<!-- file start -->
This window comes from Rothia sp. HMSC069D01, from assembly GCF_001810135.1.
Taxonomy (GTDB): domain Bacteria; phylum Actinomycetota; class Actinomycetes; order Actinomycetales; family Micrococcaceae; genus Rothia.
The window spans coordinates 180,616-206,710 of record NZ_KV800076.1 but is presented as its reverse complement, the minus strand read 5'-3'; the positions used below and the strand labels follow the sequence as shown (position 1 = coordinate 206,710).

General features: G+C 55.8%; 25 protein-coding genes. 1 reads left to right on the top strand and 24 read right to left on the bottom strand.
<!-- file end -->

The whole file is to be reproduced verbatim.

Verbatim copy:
This window comes from Rothia sp. HMSC069D01, from assembly GCF_001810135.1.
Taxonomy (GTDB): domain Bacteria; phylum Actinomycetota; class Actinomycetes; order Actinomycetales; family Micrococcaceae; genus Rothia.
The window spans coordinates 180,616-206,710 of record NZ_KV800076.1 but is presented as its reverse complement, the minus strand read 5'-3'; the positions used below and the strand labels follow the sequence as shown (position 1 = coordinate 206,710).

General features: G+C 55.8%; 25 protein-coding genes. 1 reads left to right on the top strand and 24 read right to left on the bottom strand.